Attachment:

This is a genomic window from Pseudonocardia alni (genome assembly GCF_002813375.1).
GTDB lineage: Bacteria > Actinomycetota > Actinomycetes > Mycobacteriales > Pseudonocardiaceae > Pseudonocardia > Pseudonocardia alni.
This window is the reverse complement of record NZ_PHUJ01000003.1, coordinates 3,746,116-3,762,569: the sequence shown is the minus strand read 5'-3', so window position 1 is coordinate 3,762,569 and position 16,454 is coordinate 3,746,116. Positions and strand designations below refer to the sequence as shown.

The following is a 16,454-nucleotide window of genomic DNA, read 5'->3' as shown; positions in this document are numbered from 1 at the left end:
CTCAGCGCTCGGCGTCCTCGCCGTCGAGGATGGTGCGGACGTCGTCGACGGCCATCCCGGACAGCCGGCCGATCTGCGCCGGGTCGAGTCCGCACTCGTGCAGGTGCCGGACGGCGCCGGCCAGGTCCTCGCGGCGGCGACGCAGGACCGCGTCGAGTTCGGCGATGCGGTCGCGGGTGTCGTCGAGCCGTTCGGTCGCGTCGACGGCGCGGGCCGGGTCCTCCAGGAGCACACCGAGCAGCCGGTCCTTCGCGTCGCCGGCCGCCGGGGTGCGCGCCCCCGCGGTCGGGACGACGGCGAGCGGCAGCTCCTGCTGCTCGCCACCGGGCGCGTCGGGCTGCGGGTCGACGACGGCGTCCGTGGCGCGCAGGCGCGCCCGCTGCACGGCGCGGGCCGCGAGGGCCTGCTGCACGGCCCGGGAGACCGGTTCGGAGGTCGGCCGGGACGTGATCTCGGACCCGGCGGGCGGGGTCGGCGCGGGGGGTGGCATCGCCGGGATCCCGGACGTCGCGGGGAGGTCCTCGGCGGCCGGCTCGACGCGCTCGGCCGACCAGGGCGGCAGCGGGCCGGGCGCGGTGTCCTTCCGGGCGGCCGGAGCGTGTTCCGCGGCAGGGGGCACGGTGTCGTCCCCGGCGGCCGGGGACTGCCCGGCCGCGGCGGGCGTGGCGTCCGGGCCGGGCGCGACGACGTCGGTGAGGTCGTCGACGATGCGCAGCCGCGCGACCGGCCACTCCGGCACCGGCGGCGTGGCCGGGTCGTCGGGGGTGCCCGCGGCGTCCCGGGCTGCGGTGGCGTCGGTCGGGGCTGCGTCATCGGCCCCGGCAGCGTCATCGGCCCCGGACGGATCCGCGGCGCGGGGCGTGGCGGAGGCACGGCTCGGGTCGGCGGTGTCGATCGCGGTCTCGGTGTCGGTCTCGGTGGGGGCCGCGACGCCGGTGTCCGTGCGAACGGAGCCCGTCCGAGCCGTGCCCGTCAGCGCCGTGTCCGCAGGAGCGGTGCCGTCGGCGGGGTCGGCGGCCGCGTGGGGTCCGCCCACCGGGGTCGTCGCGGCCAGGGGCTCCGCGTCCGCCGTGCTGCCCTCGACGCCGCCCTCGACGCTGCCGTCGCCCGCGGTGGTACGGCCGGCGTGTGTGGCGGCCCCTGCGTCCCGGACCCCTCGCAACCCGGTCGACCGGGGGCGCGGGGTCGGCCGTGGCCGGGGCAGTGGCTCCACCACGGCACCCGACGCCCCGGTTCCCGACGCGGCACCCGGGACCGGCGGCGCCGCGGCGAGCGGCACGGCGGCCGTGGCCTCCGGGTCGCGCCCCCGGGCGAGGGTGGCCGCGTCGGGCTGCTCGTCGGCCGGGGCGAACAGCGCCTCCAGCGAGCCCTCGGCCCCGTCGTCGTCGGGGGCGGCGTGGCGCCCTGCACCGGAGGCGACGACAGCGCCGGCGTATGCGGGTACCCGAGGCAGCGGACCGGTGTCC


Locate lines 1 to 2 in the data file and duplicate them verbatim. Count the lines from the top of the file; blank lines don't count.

This is a genomic window from Pseudonocardia alni (genome assembly GCF_002813375.1).
GTDB lineage: Bacteria > Actinomycetota > Actinomycetes > Mycobacteriales > Pseudonocardiaceae > Pseudonocardia > Pseudonocardia alni.